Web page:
Resource agencies, such as the U.S. Fish and Wildlife Service, Bureau of Land Management, National Marine Fisheries Service, and others, play a significant role in the licensing process as well. These agencies can require mandatory conditions that must be met for the project to proceed, which FERC cannot reject regardless of cost, impact, or whether the condition is directly relevant to the project. In some cases, the economic impacts of these mandatory conditions have stopped the development of projects.
The current licensing process constitutes a significant impediment to the development of new hydropower facilities and the relicensing of existing facilities. This is especially true for small hydropower projects. While it is appropriate to consider the broad array of potential impacts of a hydropower project, FERC must be given more authority to weigh costs and benefits and to impose timelines for resource agencies to weigh in. House Energy & Commerce Committee Ranking Member Cathy McMorris Rodgers (R-WA) introduced on March 3, 2021, H.R. 1588, the Hydropower Clean Energy Future Act. Similar to legislation (H.R. 3043) sponsored by Representative McMorris Rodgers in the 115th Congress that was approved by the House in 2017, H.R. 1588 would modernize the hydropower licensing process and affirm the role of hydropower as an essential renewable resource. APPA supports Ranking Member McMorris Rodgers’ efforts to improve the hydropower licensing process. Modernizing and streamlining the licensing process is urgently needed: 281 licenses representing 13 gigawatts of power will expire by 2030.3
H.R. 3684, the Infrastructure Investment and Jobs Act, that was signed into law by President Biden in November 2021, contains several important hydropower provisions in subtitle D supported by APPA:
- Sec. 40331. Hydroelectric Production Incentives.This section authorizes $125 million for hydroelectric production incentives under section 242 of the Energy Policy Act of 2005 (42 U.S.C. 15881) and raises the payment limit per facility from $750,000 to $1 million.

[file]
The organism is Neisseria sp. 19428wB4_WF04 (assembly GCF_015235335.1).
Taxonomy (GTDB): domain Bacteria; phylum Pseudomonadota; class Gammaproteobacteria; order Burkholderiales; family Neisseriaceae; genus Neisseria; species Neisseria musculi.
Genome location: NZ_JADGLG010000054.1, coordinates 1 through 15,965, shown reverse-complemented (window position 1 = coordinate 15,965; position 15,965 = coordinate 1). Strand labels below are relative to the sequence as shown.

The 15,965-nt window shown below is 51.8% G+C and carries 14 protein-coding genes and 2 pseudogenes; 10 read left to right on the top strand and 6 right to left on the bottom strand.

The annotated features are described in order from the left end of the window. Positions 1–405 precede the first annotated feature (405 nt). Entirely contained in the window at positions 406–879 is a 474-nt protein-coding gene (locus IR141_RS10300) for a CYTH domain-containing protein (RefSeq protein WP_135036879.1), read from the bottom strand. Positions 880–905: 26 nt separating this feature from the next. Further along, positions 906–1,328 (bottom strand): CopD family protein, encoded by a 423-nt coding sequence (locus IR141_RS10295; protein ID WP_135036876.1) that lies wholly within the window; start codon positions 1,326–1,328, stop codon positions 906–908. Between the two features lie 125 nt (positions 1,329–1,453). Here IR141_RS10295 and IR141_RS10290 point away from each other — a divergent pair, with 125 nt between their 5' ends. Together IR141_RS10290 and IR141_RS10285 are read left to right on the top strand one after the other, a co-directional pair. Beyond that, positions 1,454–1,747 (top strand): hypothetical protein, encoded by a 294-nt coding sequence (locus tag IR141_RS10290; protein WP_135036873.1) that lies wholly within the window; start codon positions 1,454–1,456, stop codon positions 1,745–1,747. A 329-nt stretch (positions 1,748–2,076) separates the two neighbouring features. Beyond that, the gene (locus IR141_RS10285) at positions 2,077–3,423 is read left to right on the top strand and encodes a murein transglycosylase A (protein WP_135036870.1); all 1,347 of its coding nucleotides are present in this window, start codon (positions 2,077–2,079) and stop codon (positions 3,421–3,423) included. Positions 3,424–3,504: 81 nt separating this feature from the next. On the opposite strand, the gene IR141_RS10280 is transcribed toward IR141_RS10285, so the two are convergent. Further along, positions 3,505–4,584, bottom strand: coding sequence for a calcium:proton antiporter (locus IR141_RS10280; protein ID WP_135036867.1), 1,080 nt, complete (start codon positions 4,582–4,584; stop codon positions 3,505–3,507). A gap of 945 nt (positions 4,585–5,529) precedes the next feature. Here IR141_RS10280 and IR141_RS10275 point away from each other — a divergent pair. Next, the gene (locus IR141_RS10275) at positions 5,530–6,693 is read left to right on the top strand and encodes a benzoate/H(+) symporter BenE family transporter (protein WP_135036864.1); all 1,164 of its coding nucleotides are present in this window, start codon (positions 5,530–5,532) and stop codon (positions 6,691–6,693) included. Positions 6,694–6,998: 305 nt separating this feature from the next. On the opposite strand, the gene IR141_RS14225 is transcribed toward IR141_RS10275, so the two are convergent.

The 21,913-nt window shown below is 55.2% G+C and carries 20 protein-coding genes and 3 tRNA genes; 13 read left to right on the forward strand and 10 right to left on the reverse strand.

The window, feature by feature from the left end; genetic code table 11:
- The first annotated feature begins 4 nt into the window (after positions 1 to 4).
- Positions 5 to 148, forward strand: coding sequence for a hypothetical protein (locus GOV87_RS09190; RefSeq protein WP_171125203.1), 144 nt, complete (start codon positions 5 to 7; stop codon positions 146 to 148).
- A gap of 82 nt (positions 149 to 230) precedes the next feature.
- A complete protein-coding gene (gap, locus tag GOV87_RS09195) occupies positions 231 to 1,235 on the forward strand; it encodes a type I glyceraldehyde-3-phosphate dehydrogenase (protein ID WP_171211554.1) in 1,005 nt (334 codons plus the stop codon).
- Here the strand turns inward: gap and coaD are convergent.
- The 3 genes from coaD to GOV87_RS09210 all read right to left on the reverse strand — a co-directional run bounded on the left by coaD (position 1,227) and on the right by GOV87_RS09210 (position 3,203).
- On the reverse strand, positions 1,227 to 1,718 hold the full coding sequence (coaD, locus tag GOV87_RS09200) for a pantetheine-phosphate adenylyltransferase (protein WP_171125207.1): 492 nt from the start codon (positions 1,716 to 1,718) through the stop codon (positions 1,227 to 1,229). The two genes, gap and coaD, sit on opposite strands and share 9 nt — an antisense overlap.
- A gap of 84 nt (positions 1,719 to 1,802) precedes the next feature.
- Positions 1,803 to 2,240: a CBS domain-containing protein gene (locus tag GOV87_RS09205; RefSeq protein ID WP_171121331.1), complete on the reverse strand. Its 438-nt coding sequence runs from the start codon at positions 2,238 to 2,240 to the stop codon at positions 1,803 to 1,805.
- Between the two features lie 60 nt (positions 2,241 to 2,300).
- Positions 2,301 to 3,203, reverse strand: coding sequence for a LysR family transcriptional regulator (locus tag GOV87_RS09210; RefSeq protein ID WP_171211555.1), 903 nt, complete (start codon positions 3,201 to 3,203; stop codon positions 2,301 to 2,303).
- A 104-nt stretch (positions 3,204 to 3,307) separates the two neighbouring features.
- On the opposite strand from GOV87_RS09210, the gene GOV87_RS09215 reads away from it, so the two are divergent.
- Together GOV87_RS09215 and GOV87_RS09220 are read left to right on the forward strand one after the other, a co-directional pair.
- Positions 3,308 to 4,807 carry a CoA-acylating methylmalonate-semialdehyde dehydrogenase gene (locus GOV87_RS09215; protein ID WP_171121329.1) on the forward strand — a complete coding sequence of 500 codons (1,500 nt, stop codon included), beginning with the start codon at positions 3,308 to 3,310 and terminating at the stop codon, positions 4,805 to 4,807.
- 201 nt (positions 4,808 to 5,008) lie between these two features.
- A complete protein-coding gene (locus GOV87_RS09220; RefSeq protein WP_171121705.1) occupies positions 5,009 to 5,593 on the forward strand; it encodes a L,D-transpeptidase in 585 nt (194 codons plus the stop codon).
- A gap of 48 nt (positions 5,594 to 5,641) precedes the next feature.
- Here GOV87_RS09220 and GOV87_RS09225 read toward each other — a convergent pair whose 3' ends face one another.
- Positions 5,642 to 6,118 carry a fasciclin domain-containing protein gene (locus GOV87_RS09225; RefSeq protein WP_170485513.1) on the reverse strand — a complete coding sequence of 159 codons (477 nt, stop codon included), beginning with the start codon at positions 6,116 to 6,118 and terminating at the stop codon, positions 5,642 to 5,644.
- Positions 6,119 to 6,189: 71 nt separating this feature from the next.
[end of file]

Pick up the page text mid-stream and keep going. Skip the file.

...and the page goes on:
- Sec. 40332. Hydroelectric Efficiency Improvement Incentives. This section authorizes $75 million for hydroelectric efficiency improvement incentives under section 243 of the Energy Policy Act of 2005 (42 U.S.C. 15882) and raises the payment limit per facility from $750,000 to $5 million.4
- Sec. 40333. Maintaining and Enhancing Hydroelectricity Incentives. This section creates a new grant program (section 247 of the Energy Policy Act of 2005) that authorizes $553,600,000 in funding to make incentive payments to the owners or operators of qualified hydroelectric facilities for capital improvements directly related to supporting grid resiliency, improving dam safety, and environmental enhancements. Incentive payments are limited to 30 percent of the cost of the capital improvement and only one incentive payment of no more than $5 million can be made to a single qualified project per year.
On June 24, 2021, Senators Maria Cantwell (D-WA) and Lisa Murkowski (R-AK) introduced S. 2306, the Maintaining and Enhancing Hydroelectric and River Restoration Act of 2021. The bill would create a 30 percent tax credit to support upgrades at existing hydroelectric dams for qualified dam safety, environmental, and grid resilience improvements. Notably, this credit would be available as a direct payment to public power utilities (see APPA issue brief, “The Need for Direct Payment of Refundable Tax Credits for Public Power”). The bill would also create a 30 percent tax credit for the removal of obsolete river obstructions (powered and non-powered). The dam removal provisions do not apply to federal hydropower and must be done with the consent of the dam owner.